Correspondence between fMRI, optical imaging, and electrophysiology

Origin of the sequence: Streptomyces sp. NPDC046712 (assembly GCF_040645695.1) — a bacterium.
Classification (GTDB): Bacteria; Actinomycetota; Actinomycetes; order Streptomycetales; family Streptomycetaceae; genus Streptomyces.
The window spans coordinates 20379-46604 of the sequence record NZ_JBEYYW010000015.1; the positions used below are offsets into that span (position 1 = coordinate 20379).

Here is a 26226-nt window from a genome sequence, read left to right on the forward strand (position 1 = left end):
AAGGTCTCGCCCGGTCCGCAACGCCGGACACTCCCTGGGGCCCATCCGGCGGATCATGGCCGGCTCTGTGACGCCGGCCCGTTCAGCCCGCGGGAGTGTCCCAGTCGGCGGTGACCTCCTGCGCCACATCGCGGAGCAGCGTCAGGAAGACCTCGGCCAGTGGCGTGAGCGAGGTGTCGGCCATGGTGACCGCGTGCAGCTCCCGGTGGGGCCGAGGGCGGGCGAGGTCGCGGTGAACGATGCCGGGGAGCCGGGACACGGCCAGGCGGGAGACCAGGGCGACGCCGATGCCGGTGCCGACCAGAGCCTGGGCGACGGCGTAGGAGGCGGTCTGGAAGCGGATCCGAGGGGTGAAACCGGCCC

Previous work in other areas of the brain, most notably primary visual cortex, has focused on the relationship between fMRI, optical imaging, SUA and MUA, and LFPs. fMRI, single-neuron activity, and LFPs tend to correspond rather well in typical situations (Logothetis et al., 2001; Mukamel et al., 2005). This is possibly not that surprising, given that the input to a cluster of neurons is a significant determinant of their output. However, a few studies have been able to disentangle input and output of V1 neurons by manipulating the temporal characteristics of the stimuli. Synaptic activity and LFPs are less sensitive to adaptation (more sustained response to constant stimulation) and the frequency of flicker (nonbaseline response to rapidly flickering stimulus) compared with the spiking output of V1 neurons. In these cases, the fMRI signal seems to correlate more with LFPs than with the spiking output (Logothetis et al., 2001; Lauritzen, 2005; Viswanathan and Freeman, 2007). Dissociation between fMRI/LFP and spiking activity can also be induced with pharmacological manipulations that specifically affect the spiking output (Rauch et al., 2008). However, the correlation between spikes and LFP may depend on the degree of intercorrelations between the firing of neurons, and there is still some controversy about the exact relationship between these signals (Nir et al., 2008; Viswanathan and Freeman, 2008).